One of the most common questions asked among reloading
newcomers is how many times you can reload a specific caliber. Many times, this
question will be asked in online forums and answered by many reloaders who say
they can get “x” amount of reloads out of a specific caliber. Then, the
beginner will expect to get that same amount of reloads out of their own brass
only to have a good range day turn dangerous because they loaded the brass one
too many times.
The answer to that question, however, isn’t so easy. The
truth is there are so many variables that factor into how often you can reload
a specific casing that it can’t be answered with a simple number. Let’s look at
some of those factors.
The factors effecting how often you can reload a specific
casing are numerous. They include:
Quality of the brass: If you are buying the cheaper brass ammo, chances are
you won’t get as many reloads as you would if you purchased the higher quality.
caliber of the brass: The larger calibers undergo more pressure when fired,
thus expanding the casings further with each shot.
the reload is: The more powder, and higher velocity, you shoot at, the more
pressure that is put on the brass when firing.
equipment used: I.E. Full-length sizing resizes the entire casing while a
neck sizing die only reforms the neck. Though which is better can be debated
later, resizing the entire casing tends to put more of a wear factor on the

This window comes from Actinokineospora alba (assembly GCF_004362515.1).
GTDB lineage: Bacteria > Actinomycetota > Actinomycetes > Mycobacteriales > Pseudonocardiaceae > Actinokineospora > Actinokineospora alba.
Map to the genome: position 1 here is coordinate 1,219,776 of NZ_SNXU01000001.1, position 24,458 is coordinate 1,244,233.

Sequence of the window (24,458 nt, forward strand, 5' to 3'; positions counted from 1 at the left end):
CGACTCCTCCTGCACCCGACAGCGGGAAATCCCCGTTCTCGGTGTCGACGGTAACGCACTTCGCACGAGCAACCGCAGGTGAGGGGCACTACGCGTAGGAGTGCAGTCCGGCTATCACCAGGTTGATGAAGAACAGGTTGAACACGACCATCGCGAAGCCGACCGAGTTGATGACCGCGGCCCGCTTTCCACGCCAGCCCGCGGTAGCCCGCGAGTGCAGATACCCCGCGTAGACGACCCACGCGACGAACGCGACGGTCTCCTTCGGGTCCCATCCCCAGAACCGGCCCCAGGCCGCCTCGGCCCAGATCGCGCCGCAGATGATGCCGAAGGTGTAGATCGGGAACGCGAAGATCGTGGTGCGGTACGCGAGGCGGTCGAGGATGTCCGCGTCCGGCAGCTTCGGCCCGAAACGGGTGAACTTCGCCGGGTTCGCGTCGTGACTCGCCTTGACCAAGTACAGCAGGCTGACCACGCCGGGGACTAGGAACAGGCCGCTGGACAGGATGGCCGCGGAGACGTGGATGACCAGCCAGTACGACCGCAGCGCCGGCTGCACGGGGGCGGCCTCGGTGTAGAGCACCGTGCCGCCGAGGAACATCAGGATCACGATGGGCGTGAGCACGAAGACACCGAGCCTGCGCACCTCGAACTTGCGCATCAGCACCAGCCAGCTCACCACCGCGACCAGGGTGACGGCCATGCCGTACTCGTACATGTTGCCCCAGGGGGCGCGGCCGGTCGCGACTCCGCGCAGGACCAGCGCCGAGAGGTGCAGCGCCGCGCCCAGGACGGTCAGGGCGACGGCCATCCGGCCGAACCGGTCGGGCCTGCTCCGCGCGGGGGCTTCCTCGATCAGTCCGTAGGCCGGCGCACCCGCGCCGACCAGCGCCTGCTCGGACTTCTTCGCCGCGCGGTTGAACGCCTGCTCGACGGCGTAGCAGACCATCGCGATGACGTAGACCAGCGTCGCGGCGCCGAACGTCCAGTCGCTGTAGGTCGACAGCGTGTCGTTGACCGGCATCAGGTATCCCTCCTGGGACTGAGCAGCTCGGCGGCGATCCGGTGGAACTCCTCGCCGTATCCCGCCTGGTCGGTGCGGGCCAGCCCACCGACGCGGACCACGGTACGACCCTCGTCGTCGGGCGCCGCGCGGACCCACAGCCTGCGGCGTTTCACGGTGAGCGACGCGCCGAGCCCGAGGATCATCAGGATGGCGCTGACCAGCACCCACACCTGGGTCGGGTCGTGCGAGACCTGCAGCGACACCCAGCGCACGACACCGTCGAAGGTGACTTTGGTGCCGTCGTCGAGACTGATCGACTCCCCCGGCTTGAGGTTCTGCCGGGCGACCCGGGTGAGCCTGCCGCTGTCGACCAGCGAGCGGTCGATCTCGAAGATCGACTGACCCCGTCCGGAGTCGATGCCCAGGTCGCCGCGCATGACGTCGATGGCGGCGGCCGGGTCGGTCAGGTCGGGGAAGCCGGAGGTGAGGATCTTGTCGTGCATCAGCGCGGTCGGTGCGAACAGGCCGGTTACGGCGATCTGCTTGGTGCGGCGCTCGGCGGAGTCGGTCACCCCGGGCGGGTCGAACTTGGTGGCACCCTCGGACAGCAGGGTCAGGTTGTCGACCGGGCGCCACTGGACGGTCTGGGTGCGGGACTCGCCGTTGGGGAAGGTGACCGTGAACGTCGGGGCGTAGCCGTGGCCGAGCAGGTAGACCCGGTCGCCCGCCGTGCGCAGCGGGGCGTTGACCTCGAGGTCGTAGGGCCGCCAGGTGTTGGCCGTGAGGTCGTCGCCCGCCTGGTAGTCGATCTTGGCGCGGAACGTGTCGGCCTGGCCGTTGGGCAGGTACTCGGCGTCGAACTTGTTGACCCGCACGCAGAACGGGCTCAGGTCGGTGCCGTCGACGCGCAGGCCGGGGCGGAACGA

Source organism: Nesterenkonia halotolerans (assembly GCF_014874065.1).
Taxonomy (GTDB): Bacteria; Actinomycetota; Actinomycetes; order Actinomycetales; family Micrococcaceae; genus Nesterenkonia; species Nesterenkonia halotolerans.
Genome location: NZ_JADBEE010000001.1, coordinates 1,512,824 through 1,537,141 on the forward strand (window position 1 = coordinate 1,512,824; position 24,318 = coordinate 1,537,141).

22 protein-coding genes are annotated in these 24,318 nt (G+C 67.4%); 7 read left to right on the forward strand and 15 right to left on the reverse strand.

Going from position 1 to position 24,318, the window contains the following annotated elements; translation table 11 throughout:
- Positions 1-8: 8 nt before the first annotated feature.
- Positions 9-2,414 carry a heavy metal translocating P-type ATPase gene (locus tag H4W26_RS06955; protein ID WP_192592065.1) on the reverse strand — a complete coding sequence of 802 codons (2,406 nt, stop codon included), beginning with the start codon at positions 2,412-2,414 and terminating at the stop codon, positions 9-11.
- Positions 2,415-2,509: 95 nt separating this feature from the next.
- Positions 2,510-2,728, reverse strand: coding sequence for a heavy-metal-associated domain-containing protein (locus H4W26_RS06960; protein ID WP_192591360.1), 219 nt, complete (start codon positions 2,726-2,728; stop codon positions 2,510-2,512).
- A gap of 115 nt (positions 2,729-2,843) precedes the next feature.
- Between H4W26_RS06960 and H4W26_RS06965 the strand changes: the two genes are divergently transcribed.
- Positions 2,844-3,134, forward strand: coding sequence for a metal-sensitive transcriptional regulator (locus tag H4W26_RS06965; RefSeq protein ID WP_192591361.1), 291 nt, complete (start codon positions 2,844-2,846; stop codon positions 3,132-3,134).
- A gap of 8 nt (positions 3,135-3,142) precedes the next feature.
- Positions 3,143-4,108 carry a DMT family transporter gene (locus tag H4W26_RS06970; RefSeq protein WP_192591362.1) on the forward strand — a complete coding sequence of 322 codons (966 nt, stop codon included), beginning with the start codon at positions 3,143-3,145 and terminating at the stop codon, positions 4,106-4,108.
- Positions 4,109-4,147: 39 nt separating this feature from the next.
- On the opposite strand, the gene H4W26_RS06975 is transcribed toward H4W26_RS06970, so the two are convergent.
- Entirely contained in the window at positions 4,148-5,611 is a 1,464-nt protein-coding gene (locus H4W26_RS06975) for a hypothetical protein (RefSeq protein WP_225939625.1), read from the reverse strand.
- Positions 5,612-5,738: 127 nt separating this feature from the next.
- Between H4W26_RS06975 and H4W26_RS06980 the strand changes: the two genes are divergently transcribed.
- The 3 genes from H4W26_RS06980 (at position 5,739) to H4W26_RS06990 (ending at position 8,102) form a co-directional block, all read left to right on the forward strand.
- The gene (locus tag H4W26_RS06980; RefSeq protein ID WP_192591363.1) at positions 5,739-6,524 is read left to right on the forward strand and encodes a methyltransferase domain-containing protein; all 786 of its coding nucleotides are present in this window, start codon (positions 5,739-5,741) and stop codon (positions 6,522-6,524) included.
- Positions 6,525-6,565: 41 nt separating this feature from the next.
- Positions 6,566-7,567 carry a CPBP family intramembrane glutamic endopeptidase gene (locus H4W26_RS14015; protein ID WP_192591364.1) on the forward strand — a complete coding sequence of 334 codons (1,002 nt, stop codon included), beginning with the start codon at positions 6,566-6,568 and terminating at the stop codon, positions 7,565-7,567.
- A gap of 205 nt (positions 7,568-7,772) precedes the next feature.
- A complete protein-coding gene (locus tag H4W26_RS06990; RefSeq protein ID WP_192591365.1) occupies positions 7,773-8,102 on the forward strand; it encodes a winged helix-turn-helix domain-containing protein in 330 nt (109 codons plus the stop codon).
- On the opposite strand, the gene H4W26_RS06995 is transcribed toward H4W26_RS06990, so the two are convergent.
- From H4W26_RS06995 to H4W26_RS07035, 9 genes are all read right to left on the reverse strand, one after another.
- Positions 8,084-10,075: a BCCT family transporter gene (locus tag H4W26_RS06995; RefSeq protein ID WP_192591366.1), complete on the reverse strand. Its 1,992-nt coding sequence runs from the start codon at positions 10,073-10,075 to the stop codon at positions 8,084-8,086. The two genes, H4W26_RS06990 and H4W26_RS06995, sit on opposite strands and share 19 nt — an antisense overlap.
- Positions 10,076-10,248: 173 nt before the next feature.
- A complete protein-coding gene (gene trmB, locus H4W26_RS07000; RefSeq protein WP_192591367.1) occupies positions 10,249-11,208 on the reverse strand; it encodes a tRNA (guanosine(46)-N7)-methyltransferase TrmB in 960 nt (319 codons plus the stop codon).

Pocket Preparation: If you don’t clean the primer pocket, or at the very
least inspect it, the primer pocket can get loose and cause gas and event he
primer itself to fall out.
And even the particular gun you are shooting
Examine the Casing
Reloading 101 states that you should be meticulous when
examining the casing before reloading. This ensures the casing is strong enough
hto withstand the pressure of another firing event. There have been times where
the casing was only fired once but still showed signs of failure and,
therefore, cannot be reloaded. Here are the points you want to look at when
examining your rifle casings:
Case Necks: You want to make sure that there is no splitting,
ragged edges, or any other signs of poor condition.
Case Rims: Signs of wear on this portion will be broken portions,
chips, or other damage that effects the integrity of the casing.
Primer Pockets: You
want to be sure the primers are still fitting snug, as well as making sure
there are not tiny holes that have been burned through the casing.
Case Walls: This is the most important
portion, and often most overlooked, in casing inspections. Often, the outer
portion of the casing appears to be intact while the interior will begin
showing signs of thinning. This happens as the brass expands after each firing.
The best way to inspect the integrity of the inner portion is to take a bent
paper clip and run it along the inside of the casing. Do so softly and slowly
and, if there are thin areas developing, you will feel tiny ridges begin to